How to Give (and Receive) Critical Feedback

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How do you react when someone offers you a piece of critical feedback?

A recent FT article suggested that we tend to cycle through three mental stages when criticised. 

These can be broadly described as:

  • Defence (how dare you criticise me!)
  • Agreement (you’re right, I’m terrible)
  • Acceptance (OK, let’s make it better)

Feedback is an unavoidable part of life; no more so than when we’re in the office.  Regular performance reviews mean we all have to get used to other people’s comments and opinions about our work.

But is critical feedback such a bad thing?

In a report for the Harvard Business Review, Jack Zenger and Joseph Folkman argue that “…(a little negative feedback) is an essential part of the mix”.  This is due to its “ability to grab someone’s attention”, as well as “guard(ing) against complacency and groupthink”.

Zenger and Folkman’s research also showed that, of the 50,000 leaders they studied, “those who’ve received the most negative comments were the ones who, in absolute terms, improved the most”.

Although this is helpful information, it doesn’t mean we’re all free to share as much criticism as we like, without thinking about the consequences. 

Sharpening your feedback skills

The CIPD recommend that, whether positive or critical, feedback should be offered as part of a two-way discussion.  Care should also be taken to ensure feedback is based on “evidence and actual examples”, rather than subjective opinion.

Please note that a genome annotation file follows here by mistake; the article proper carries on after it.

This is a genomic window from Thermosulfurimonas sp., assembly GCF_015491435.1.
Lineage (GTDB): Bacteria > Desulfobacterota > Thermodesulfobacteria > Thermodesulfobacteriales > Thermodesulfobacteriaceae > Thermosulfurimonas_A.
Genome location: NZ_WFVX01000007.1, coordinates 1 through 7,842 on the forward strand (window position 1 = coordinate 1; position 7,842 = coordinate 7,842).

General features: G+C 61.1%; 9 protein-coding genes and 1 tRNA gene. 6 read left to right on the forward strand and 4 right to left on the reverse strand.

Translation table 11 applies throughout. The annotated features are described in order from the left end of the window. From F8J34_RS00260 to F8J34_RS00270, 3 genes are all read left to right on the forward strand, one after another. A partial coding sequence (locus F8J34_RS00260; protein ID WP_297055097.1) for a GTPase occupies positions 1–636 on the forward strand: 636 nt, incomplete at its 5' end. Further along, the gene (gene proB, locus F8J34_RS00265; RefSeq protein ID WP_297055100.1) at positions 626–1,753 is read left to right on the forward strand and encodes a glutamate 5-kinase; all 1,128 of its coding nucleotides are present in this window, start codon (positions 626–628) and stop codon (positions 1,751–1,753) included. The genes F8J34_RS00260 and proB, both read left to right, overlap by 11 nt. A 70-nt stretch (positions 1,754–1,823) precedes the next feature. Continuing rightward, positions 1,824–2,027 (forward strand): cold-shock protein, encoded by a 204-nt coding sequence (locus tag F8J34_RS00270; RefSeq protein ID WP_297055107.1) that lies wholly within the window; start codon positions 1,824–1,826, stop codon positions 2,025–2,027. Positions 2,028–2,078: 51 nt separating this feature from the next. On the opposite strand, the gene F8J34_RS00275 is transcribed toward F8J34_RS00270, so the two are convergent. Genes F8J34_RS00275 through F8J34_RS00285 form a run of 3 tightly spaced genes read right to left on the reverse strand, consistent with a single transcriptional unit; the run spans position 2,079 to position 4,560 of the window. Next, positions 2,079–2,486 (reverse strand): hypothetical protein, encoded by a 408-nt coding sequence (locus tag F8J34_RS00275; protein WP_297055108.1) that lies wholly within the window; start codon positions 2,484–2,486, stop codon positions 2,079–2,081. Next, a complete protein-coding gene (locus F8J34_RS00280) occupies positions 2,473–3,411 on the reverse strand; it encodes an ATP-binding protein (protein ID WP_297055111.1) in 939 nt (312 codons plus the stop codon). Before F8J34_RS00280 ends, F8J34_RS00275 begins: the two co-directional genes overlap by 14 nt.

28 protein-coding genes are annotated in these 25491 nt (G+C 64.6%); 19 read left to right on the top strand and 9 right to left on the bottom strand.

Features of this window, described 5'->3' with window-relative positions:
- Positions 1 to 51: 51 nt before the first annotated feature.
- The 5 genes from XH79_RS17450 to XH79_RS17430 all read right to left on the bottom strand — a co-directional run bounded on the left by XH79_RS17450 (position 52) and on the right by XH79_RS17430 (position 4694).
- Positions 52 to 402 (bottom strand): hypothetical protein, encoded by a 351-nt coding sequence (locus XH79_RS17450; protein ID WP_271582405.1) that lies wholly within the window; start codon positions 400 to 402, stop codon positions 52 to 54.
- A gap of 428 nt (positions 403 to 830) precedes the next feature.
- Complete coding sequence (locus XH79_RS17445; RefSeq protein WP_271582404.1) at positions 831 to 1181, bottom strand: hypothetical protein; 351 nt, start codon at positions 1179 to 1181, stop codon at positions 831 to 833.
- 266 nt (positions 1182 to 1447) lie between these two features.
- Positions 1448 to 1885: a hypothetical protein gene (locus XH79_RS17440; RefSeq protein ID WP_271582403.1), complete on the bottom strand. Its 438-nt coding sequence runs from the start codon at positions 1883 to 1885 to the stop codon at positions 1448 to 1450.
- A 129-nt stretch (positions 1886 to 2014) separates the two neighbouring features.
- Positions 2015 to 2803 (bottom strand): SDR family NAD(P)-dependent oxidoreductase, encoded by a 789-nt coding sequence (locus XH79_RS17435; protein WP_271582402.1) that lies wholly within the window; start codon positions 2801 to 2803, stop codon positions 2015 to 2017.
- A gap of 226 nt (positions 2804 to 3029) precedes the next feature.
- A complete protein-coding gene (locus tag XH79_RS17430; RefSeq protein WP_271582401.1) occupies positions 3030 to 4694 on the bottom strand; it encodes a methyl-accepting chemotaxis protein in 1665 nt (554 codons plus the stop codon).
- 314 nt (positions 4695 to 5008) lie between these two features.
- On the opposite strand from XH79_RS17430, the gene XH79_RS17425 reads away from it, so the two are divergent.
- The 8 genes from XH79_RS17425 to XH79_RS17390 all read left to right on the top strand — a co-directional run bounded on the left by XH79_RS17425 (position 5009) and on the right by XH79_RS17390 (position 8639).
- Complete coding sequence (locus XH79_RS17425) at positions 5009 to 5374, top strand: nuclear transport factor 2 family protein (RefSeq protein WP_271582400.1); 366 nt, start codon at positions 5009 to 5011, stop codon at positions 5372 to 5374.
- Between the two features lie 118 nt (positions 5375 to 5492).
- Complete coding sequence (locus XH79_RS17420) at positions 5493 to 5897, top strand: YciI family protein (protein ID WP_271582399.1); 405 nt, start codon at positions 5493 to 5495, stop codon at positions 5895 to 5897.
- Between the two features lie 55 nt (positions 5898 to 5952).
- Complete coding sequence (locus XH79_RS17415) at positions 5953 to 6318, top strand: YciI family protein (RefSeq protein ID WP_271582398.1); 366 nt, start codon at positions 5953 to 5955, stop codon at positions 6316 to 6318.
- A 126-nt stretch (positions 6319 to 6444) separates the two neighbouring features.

Never assume that feedback will be taken exactly as it was intended.  In the FT article referenced above, Esther Bintliff points out that “we underestimate how bruising it is to hear that we are not meeting expectations, even when the issues are minor.”

This feeling is intensified when performance review meetings are the only contact an employee has with their manager.  As the CIPD report states, feedback will be more effective “when managers have a healthy relationship with their staff in general.”

Cultivating this, along with promoting an awareness of the three mental stages involved in receiving criticism, could go a very long way towards improving conversations at work, and in turn, performance.

Please contact our experienced team at Viridian HR if you would like some assistance regarding feedback delivery and/or performance reviews.

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